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“The city of Mississauga is asking residents to show their support towards independence,” says the postcard mailed out to its 721,599 residents.
It states “Dear Premier Ford” above four already checked boxes:
1: I want my tax dollars to stay in Mississauga and not subsidize Brampton and Caledon.
2: I believe Mississauga should have the power to make its own decisions
3: I want my council to have full accountability for local services
4: I want Mississauga to be an independent city no longer a part of Peel Region.
The form also states “personal information on this form is collected and will be used to evaluate resident support for the city of Mississauga’s preferred option to be an independent city” that “would have the ability to speak as one city, fully in control of its future with a distinct identity, like other cities already do.”
Crombie and her peers also believe “eliminating an entire layer of government would lead to a more efficient and effective government focused only on Mississauga priorities” and hence ending $85-million a year to “subsidize” Brampton and Caledon.
“My hopes are that residents will read the letter, agree with our position, fill out the postcard and drop it off at their nearest Canada Post mailbox to let Premier Ford know they support Mississauga separating from Peel Region,” said Crombie.
Premier Ford has already shown he’s for change. Ask the 24 councillors no longer with seats.
This could happen. It should happen.
Mississauga seeks to separate from Region of Peel
Province will pay for Mississauga LRT: Crombie
Mississauga is right there with Winnipeg as the seventh largest city by population in Canada and, situated on beautiful Lake Ontario, is one of the greatest big cities in the world.
It’s home to Pearson International Airport and has citizens who get along great in a very safe environment.
It’s a model for the world with a strong and smart mayor like Crombie and a sage council.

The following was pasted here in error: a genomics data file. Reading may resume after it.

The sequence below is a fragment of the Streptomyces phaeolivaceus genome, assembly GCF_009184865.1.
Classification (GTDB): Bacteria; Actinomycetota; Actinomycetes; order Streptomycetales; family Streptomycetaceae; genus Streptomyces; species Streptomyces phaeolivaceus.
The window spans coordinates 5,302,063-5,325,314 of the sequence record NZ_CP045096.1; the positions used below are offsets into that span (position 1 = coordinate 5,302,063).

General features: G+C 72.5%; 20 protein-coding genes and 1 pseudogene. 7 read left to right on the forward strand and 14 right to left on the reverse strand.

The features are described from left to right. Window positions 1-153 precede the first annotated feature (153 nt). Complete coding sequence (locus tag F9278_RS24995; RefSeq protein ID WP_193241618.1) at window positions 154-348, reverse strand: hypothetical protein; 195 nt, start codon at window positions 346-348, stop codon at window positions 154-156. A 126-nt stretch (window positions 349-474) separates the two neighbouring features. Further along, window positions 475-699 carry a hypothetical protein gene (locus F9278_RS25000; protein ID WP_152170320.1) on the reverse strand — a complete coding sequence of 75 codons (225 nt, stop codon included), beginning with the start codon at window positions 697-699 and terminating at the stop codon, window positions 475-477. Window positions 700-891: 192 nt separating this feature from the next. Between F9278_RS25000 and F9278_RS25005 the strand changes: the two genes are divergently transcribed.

The sky’s the limit for what Mississauga could become with the two hands on the steering wheel being their own.
This is no slight on Brampton because I have the same positive view of that city too.
It’s growth potential is enormous — both business and residential. Brampton, at more than 605,000 residents, also has an energetic and hungry young mayor in Patrick Brown leading a very sharp council.
Caledon also has excellent guidance under Mayor Allan Thompson and can easily eke out its own identify as a very special get away from the hustle and bustle city of 80,000 — just minutes from the metropolis.
It could be a win, win, win.
It should not be talked about as a divorce but more of a growing-up and flying from the nest on ready wings situation.
The mayors shouldn’t get bogged down on who paid for what but instead make sure the power grid is secure, the police and emergency services are set and get on with all going in their own direction but remaining tight neighbors.
But I know there are conflicting views and I want to hear them. Please participate in our online poll on www.torontosun.com.
It could offer an idea of what Premier Ford will see when Mississauga residents send in their postcard.

Curious Cdn
Mister and Mississauga will not get their wish, unless they start voting Tory, real fast.
WARMINGTON: Brampton fights to keep Mississauga in Peel Region
Joe Warmington
May 2, 2019
May 2, 2019 7:38 PM EDT
Mississauga Mayor Bonnie Crombie (L) and Brampton Mayor Patrick Brown
Mississauga is not going to leave Peel Region behind without a battle, promises Brampton’s mayor.
Or without writing a fat cheque.
“I will fight this proposed massive tax increase,” Mayor Patrick Brown said Thursday. “Mississauga pays enough taxes; Brampton pays enough taxes; Caledon pays enough taxes.”
Mississauga council — led by Mayor Bonnie Crombie — has sent out a postcard to residents encouraging them voice their support for separating from Peel Region to Premier Doug Ford.